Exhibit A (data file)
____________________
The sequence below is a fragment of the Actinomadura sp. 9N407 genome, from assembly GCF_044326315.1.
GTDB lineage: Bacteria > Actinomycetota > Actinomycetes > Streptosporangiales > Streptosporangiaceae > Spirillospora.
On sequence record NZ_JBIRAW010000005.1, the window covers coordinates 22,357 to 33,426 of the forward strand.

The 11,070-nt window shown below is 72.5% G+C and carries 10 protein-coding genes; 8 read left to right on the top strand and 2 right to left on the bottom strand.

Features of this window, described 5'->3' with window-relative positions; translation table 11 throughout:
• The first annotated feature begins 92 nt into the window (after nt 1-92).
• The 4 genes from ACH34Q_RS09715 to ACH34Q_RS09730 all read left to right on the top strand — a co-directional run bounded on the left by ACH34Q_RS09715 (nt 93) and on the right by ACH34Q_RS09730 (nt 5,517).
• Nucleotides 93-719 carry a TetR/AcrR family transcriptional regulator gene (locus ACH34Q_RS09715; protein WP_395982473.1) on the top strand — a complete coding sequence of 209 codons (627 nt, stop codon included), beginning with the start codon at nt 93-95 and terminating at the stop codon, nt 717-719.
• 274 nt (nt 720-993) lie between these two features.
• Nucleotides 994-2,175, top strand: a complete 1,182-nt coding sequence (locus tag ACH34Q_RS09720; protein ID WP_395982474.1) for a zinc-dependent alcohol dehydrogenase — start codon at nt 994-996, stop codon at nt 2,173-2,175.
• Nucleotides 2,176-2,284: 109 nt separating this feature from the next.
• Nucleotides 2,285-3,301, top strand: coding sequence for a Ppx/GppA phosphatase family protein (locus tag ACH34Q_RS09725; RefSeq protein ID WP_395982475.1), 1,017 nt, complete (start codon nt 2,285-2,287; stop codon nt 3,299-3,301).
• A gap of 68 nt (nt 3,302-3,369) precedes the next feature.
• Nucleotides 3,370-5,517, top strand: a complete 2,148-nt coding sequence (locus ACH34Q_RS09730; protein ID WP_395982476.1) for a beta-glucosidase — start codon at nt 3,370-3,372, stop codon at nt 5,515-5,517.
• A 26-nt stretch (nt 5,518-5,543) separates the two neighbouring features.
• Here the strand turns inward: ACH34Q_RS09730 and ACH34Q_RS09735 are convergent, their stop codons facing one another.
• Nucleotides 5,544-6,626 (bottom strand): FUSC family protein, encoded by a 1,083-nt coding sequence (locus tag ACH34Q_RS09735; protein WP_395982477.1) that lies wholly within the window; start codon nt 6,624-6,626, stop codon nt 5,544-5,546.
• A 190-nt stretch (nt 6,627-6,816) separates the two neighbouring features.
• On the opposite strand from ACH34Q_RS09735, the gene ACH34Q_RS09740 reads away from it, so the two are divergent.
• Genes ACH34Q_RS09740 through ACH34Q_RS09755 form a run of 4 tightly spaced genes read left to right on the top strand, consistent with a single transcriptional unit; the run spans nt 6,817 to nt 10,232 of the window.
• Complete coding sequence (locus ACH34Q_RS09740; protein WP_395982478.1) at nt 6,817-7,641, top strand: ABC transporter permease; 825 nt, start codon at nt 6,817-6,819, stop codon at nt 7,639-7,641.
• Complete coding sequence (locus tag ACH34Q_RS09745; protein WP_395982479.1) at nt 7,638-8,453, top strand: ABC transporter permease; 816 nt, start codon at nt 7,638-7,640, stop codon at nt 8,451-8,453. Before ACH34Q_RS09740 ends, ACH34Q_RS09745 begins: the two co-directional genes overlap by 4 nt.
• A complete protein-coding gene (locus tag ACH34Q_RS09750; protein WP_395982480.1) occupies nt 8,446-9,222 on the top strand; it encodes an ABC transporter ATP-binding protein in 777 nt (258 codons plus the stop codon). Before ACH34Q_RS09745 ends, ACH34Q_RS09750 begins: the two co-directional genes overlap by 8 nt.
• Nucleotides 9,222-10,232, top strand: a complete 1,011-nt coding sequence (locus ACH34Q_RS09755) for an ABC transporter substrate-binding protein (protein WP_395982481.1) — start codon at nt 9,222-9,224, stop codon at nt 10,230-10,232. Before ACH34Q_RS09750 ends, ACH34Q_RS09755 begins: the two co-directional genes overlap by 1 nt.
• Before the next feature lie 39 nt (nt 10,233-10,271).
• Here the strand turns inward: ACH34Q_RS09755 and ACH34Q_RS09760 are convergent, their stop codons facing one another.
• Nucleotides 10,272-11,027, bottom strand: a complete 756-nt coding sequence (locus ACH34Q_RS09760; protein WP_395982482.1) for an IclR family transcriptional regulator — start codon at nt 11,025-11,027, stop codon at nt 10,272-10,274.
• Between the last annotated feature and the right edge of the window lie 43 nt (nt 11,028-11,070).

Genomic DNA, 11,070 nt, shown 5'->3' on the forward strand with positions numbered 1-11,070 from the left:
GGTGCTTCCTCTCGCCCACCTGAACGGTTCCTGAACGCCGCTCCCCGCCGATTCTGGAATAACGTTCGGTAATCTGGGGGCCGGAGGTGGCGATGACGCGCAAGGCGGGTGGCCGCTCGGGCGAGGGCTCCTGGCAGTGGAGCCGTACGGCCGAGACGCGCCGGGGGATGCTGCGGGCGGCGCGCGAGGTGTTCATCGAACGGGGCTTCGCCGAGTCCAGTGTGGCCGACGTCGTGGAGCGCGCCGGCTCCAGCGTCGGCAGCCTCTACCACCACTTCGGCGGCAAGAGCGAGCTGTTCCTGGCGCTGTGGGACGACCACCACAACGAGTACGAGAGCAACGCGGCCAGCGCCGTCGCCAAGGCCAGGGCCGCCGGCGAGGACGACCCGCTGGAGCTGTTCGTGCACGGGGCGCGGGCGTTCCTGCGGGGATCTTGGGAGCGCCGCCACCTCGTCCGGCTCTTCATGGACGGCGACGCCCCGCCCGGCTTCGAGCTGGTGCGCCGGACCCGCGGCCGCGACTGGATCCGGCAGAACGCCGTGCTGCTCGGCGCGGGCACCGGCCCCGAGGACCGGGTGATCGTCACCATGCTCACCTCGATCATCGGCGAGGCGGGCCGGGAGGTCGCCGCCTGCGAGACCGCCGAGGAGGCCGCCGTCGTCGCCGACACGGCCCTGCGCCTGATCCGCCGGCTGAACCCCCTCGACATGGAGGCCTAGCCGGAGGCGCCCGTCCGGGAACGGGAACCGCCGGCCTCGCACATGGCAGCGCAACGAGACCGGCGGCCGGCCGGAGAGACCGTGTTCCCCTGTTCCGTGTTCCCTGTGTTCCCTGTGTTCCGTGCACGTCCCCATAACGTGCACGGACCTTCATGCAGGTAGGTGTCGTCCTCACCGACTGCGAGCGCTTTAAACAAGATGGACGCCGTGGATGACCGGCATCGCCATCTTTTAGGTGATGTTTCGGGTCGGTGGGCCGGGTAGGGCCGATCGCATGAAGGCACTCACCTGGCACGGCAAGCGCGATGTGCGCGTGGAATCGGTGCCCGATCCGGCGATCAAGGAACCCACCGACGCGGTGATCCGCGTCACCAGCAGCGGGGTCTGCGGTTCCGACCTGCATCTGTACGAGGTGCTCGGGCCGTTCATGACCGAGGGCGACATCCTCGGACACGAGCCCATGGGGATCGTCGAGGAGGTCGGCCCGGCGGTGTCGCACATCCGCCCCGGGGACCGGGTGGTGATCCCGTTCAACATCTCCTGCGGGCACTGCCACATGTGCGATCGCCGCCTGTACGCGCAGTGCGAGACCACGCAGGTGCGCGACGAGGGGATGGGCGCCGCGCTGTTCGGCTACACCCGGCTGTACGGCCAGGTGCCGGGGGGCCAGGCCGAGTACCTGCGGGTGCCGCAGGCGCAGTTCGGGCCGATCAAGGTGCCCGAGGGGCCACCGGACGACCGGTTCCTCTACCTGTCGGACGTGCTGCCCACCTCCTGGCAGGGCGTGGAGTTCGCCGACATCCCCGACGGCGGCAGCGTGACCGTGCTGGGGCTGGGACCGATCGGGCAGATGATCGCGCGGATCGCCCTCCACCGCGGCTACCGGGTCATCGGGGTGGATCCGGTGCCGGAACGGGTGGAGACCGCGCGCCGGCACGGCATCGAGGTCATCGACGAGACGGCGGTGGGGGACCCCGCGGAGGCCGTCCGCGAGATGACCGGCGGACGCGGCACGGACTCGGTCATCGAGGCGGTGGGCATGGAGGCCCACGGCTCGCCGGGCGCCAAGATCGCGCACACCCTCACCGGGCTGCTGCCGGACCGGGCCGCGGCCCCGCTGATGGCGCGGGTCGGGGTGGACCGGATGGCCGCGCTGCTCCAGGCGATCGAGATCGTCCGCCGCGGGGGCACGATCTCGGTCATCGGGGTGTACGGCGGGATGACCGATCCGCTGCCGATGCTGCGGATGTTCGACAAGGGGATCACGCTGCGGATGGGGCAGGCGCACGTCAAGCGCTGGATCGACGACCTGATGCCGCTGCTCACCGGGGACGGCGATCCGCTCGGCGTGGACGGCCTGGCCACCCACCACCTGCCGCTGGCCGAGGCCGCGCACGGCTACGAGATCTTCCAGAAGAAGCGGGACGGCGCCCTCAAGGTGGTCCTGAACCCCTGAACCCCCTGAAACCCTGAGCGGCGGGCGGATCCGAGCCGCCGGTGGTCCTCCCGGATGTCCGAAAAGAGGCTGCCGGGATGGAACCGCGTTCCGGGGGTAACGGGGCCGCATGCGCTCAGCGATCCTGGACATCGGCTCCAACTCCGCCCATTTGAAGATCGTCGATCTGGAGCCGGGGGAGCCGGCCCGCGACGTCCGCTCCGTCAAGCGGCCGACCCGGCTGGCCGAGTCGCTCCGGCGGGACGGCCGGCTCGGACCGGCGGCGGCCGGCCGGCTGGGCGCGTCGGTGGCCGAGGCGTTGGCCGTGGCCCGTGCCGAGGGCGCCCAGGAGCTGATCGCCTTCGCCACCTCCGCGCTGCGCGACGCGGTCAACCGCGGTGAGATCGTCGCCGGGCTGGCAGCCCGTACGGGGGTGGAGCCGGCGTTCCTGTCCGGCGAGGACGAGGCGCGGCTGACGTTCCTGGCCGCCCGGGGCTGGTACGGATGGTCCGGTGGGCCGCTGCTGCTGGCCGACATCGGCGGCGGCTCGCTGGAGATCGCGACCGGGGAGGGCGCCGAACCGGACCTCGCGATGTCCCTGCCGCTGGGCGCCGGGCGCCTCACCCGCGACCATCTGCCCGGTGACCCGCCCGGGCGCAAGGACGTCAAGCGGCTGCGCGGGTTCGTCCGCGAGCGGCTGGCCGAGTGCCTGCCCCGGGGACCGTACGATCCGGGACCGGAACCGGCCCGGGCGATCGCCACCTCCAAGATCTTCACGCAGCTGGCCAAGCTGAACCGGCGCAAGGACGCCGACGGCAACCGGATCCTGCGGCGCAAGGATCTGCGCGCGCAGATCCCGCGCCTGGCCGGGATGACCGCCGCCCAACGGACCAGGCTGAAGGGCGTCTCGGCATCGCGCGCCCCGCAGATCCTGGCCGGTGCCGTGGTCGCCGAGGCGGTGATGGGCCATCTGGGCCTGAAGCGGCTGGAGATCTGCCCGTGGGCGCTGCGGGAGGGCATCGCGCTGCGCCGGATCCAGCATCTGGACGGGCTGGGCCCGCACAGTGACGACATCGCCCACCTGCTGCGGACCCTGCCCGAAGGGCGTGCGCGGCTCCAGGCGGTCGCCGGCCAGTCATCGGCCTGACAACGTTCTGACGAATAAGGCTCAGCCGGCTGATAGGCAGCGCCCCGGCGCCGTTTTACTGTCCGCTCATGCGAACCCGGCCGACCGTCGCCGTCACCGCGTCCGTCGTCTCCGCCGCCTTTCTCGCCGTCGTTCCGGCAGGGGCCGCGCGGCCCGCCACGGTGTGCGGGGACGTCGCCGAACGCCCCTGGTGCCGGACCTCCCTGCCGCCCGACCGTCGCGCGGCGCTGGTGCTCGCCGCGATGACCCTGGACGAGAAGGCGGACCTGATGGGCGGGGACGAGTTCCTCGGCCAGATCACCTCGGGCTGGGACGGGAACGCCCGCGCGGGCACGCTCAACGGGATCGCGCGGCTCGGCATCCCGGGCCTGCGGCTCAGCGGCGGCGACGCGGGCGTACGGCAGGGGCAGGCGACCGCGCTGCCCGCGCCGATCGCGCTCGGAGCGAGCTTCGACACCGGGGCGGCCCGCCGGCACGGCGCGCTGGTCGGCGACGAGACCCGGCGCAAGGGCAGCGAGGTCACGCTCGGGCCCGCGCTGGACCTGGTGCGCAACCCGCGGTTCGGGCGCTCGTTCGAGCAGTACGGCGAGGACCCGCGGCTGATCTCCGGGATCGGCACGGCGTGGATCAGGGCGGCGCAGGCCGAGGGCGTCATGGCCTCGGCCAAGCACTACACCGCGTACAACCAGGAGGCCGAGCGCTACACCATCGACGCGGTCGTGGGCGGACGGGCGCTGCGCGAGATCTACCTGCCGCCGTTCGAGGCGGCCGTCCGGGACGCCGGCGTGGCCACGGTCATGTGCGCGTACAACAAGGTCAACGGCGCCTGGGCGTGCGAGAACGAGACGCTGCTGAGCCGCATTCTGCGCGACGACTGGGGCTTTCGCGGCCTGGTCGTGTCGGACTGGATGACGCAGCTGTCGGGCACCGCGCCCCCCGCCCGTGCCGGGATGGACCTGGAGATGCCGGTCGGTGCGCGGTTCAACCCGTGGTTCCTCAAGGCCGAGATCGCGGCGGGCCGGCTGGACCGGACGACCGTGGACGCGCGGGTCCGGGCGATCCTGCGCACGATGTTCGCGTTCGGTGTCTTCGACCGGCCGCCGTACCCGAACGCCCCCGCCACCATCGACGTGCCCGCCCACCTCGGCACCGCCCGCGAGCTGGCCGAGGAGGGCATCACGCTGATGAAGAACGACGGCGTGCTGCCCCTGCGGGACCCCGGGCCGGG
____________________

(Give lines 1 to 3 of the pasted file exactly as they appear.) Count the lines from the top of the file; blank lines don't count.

The sequence below is a fragment of the Actinomadura sp. 9N407 genome, from assembly GCF_044326315.1.
GTDB lineage: Bacteria > Actinomycetota > Actinomycetes > Streptosporangiales > Streptosporangiaceae > Spirillospora.
On sequence record NZ_JBIRAW010000005.1, the window covers coordinates 22,357 to 33,426 of the forward strand.